MANILA – A week-longwhich will end months of speculation over who will vie to succeed President Rodrigo Duterte when his term ends next year.
For now, all eyes are on these five people:
Ms Sara Duterte-Carpio
The 43-year-old Davao city mayor isShe and her father have been swopping control of Davao as either mayor or vice-mayor since 2007.
Like her father, she styles herself as a populist, opting to be called “Inday”, a way of letting everyone know that while she comes from a privileged, powerful family, she is essentially a provincial lass with roots planted firmly in the mean streets of her city.
She also has a mean streak. She once punched a court sheriff in the face four times for refusing her request to stop evicting a community of squatters.
Ms Duterte-Carpio has publicly quarrelled with her father. In 2016, she confessed to having been raped when she was much younger amid a torrent of rape jokes her father had made. Mr Duterte brushed off the revelation, and called her a “drama queen”.
She is a formidable politician in her own right. She successfully steered a loose coalition of seven political parties allied with her father to a landslide victory in the closely watched Senate race in 2019.
Ms Duterte-Carpio remains the odds-on favourite to win if elections are held today, but she has been playing coy about her plans.
She has said she will not run if her father insists on gunning for the vice-presidency. But pundits say that may just be a ploy to appeal to Filipinos’ penchant for backing a reluctant candidate.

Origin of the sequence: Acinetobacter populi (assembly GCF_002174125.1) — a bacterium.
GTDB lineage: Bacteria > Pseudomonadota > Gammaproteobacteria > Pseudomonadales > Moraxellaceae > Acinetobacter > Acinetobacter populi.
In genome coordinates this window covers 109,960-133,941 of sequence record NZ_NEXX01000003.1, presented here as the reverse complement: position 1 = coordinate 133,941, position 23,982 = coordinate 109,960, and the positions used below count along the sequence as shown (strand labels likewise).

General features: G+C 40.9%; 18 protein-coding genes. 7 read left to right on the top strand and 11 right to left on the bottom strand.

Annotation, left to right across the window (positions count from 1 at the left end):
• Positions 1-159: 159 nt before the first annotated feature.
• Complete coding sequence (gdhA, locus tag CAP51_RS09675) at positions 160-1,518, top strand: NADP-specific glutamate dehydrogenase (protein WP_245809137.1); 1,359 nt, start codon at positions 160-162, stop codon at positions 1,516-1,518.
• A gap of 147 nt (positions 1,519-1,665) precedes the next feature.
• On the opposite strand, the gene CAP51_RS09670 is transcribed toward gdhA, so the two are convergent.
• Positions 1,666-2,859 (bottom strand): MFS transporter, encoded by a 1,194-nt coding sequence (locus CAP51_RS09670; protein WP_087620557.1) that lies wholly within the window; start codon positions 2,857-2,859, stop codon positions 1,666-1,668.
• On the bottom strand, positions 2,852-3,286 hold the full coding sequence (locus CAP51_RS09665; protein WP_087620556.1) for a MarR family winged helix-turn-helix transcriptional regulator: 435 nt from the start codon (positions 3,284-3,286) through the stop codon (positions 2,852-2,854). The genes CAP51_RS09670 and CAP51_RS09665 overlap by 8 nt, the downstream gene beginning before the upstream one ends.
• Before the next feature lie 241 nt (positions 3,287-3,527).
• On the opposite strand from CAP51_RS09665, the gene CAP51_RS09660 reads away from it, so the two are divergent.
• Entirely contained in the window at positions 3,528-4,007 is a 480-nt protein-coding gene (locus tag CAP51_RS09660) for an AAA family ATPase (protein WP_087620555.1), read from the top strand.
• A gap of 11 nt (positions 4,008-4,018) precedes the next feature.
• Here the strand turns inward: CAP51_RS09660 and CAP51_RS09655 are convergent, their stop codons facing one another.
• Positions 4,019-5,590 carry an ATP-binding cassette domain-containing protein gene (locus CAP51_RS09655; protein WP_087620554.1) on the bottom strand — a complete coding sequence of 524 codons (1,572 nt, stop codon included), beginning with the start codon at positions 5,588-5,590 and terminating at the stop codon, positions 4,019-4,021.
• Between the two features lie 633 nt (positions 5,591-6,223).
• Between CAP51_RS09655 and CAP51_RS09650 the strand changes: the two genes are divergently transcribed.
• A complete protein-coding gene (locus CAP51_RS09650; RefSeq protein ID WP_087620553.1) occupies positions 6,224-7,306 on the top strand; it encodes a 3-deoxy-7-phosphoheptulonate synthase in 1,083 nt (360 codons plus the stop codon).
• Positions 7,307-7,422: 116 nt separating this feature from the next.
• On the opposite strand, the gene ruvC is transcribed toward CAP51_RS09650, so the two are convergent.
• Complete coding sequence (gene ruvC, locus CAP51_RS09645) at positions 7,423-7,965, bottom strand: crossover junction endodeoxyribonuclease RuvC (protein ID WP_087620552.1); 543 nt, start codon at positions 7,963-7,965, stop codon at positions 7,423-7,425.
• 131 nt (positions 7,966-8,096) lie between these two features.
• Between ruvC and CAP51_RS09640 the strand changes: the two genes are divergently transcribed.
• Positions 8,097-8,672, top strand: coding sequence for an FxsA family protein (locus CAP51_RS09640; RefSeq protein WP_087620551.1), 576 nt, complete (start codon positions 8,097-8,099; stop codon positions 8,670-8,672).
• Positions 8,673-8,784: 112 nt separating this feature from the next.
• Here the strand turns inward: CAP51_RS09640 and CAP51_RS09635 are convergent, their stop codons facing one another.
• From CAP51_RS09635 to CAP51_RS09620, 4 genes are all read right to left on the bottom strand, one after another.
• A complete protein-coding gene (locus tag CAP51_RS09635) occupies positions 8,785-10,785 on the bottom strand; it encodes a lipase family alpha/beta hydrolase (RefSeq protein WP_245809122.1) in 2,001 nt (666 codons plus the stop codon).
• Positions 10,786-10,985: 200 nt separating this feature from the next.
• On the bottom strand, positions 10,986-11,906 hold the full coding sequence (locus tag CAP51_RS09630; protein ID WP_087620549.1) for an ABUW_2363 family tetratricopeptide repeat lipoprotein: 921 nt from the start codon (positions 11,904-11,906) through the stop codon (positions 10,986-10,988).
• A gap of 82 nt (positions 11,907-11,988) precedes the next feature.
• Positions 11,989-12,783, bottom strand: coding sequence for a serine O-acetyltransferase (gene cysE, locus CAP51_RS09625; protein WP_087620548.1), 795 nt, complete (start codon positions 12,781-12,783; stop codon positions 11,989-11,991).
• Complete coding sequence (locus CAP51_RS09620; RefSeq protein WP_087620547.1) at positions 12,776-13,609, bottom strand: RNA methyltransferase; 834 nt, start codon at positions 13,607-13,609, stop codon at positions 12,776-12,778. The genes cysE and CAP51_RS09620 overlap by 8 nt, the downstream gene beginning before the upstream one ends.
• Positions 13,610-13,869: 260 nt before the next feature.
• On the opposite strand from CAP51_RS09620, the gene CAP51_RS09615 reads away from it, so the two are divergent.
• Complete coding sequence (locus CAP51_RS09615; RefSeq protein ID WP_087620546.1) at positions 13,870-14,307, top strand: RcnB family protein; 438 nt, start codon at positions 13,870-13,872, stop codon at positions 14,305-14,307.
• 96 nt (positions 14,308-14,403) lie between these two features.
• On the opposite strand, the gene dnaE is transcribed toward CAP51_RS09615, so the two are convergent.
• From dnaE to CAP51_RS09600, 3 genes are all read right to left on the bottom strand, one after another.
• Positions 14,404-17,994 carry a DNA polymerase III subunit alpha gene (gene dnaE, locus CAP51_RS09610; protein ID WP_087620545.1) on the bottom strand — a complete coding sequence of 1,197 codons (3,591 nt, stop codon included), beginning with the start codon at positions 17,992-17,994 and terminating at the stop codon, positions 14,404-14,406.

Mr Ferdinand Marcos Jr.
Few believed that Mr Marcos would amount to anything much without his father and namesake, the dictator who ruled the Philippines for 21 years.
Back in 1986, when his family fled to Hawaii after a “people power” uprising toppled the Marcos regime, he was a lanky, long-haired, 28-year-old playboy with the wild yacht parties.
Yet, 35 years on, Mr Marcos, nicknamed “Bongbong” and now 64, is
A poll by survey firm Pulse Asia shows him just 5 percentage points behind Ms Duterte-Carpio. A separate internal, privately funded survey has him already taking the lead.
He has broadened his support among those who are breaking off from Mr Duterte, while keeping the solid block of voters in the northern parts of the Philippines that has always been loyal to his family.
Mr Marcos had been both a congressman and a senator. He had also been governor of Ilocos Norte province, the Marcos’ bailiwick.
In 2016, he ran for vice-president but lost to Ms Leni Robredo, widow of a popular politician. He later waged a long, bitter but ultimately unsuccessful campaign to reverse his loss.
Mr Isko Moreno
Mr Moreno’s political star soared after he became mayor of Manila in 2019, beating a formidable politician, former president Joseph Estrada.
His response to the pandemic has made him very popular among those living in the capital. But a compelling backstory is reeling in a much broader support.
Mr Moreno, 46, grew up dirt poor in a slum in Tondo, Manila’s largest but poorest district with a murder rate of one a day. As a child, he scavenged for scraps in landfills and collected old newspapers to help his family make ends meet.
A talent scout spotted him during a wake in 1993 when he was 18. He later appeared in a popular variety show, moving soon to TV dramas and movies.
While still working as an actor, and still a youthful 23, he was elected to the Manila City Council. He served as deputy to Mayor Alfredo Lim and then Mr Estrada, who went on to become president from 2007 to 2016. He ran for a seat in the Senate in 2016, but lost.